Posts by: Sara Hopkins

Photographer Sergei Isaenko Revisits the Soviet Collapse Through Symbolism and Iconography


In August 1991, while living in Vladikavkaz, Russia, my family watched on an old television screen as the tanks rolled over the Red Square in what is now known as the “August Coup”, a civil action to take over the government. Ultimately it led to the final dissolution of the Soviet Union and ushered in the last stage of the Collapse—the tragic ending of an ideological experiment. As the Iron Curtain fell, a mass migration of refugees spread all over the world from under the dying carcass of the Soviet monster in search of a better life.
Sergei Isaenko

We recently talked to Atlanta-based photographer Sergei Isaenko about his series Echoes of the Collapse, an intricate narrative following an unnamed soldier—a character that Isaenko says represents a part of himself and his family that has been lost in time. The series explores perceptions and portrayals of history, and also forges a relationship with what it means to be displaced in a distant culture.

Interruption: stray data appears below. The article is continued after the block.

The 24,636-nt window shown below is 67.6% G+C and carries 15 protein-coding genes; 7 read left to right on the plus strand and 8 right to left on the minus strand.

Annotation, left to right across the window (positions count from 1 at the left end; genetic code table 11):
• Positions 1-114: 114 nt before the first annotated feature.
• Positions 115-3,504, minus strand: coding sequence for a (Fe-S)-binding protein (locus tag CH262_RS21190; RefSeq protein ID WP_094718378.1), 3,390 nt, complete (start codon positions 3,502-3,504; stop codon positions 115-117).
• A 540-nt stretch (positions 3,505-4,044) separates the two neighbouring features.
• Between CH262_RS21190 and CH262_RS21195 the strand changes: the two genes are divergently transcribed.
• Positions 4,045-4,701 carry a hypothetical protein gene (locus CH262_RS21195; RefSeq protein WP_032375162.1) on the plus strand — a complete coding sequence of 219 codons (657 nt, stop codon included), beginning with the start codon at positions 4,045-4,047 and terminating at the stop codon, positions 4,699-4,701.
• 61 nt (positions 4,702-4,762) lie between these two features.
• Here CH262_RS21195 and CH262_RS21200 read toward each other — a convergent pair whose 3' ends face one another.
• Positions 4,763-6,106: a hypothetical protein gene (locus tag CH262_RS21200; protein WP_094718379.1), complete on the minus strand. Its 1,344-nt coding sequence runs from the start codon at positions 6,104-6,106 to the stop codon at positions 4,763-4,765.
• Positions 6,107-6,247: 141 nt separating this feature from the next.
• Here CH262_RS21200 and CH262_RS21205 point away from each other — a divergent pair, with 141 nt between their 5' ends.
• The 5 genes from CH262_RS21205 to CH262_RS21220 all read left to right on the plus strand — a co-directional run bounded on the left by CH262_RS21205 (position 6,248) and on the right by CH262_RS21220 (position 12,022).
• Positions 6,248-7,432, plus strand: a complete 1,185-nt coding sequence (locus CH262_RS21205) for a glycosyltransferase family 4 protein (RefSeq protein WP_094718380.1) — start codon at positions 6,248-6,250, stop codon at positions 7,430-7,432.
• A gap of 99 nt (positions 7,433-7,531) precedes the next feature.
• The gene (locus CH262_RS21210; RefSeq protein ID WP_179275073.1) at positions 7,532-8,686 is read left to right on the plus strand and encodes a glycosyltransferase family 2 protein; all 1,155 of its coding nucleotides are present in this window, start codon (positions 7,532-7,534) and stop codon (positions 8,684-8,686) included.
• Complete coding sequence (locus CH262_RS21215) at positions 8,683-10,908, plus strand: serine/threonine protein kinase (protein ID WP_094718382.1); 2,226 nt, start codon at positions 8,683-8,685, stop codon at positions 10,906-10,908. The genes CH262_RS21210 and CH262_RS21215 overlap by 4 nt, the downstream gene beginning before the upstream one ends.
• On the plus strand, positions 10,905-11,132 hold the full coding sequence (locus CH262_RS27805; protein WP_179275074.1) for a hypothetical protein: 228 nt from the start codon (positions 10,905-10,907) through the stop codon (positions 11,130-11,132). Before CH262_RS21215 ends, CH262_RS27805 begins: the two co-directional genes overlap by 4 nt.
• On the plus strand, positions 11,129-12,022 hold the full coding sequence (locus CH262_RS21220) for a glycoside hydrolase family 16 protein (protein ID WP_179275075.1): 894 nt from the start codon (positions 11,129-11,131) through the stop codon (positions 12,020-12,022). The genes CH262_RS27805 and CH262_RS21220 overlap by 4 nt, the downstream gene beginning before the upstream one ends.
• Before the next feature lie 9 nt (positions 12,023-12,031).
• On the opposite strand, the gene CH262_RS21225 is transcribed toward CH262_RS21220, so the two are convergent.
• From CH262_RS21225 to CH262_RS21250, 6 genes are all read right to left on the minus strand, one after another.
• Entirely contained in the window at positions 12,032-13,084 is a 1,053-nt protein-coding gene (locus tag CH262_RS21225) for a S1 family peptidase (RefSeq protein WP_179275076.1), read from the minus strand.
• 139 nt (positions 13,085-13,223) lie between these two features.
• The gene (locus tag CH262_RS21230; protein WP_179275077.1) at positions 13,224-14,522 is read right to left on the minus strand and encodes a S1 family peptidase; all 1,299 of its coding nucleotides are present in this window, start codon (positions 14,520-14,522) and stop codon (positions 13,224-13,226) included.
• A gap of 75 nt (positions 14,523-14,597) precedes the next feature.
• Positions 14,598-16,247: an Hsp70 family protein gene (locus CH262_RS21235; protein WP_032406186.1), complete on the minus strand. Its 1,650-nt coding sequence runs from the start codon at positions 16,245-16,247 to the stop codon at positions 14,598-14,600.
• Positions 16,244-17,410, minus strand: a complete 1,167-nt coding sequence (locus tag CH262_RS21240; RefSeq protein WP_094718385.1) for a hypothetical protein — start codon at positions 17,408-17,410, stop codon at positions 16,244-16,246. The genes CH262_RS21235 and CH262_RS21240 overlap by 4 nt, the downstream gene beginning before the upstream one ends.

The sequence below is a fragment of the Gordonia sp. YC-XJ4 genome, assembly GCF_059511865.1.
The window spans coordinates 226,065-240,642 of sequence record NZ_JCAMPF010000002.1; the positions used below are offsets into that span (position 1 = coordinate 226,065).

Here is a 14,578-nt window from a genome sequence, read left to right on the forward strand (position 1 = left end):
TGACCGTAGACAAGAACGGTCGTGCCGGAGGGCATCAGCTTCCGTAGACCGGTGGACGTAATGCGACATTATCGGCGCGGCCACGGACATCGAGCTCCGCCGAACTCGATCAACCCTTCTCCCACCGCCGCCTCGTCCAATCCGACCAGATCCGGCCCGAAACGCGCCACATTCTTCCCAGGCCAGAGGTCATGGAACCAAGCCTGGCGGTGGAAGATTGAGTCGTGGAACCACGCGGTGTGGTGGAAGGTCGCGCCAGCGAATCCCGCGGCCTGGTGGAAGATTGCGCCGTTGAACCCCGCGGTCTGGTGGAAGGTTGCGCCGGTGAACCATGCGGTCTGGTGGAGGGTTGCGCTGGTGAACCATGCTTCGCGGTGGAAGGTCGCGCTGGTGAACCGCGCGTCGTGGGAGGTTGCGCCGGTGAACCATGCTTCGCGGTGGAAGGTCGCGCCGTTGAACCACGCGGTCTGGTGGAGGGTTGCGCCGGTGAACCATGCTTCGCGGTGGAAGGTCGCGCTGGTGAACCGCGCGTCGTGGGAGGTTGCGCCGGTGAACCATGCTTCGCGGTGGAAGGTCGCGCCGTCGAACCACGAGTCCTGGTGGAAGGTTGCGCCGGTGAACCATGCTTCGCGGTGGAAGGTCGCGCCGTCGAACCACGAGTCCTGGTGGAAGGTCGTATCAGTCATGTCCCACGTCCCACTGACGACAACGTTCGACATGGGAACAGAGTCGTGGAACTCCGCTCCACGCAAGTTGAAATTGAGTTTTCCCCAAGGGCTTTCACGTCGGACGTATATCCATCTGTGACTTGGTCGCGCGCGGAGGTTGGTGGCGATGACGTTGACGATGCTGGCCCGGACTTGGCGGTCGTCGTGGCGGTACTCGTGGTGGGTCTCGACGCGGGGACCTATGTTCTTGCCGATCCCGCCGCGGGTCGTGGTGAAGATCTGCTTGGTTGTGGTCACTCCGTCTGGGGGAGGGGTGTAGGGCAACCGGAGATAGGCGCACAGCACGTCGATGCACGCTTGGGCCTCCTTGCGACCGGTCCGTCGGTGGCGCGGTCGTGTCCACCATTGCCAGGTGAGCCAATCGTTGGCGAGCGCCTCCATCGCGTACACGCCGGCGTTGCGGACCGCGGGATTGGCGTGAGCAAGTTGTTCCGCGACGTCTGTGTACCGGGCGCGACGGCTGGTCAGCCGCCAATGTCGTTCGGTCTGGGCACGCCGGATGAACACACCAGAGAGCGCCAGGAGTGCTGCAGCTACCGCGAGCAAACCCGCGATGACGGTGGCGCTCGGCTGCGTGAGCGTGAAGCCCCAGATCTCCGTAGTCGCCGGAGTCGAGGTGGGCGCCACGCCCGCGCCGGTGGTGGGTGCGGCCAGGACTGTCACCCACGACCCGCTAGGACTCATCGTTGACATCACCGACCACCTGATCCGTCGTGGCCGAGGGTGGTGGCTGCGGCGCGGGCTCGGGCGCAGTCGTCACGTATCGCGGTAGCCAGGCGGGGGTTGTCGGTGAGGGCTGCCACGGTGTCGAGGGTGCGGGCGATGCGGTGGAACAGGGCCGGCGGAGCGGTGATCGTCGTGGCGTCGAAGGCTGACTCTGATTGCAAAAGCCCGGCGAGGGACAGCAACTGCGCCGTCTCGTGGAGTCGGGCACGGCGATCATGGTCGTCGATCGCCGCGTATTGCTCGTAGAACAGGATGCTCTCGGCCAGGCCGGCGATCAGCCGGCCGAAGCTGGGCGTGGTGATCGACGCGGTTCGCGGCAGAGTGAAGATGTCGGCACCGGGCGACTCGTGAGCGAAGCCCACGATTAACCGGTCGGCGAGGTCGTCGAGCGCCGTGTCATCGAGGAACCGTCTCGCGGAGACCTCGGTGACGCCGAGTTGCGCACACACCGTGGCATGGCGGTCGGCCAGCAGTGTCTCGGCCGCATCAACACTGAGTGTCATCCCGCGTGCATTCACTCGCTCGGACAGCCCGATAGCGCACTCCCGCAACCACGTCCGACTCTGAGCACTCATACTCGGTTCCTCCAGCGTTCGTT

Family Portraits of Somalian Refugees Living in America


Bryan Meltz is a documentary photographer based out of Atlanta. In her series, Resettled, Meltz shares with us an intimate and solemn beauty in her portraits of Arbai Barre Abdi and family, who came to Atlanta to seek refuge from a war torn Somalia. Of her close relationship to Arbai and the work, she writes:

Teenage Girls Photographed in Their Decorative Bedrooms


Rania Matar currently works full-time as a photographer and teaches documentary photography at the Massachusetts College of Art and Design. Of her series, A Girl and Her Room, she writes:

‘As a mother of a teenage daughter, I watch her passage from girlhood into adulthood, fascinated with the transformation taking place, the adult personality shaping up and a self-consciousness now replacing the carefree world she had known and lived in so far. I started photographing her and her girlfriends, and quickly realized that they were very aware of each other’s presence, and that their being in a group affected very much whom they were portraying to the world. From there, emerged the idea of photographing each girl alone in her personal space.’

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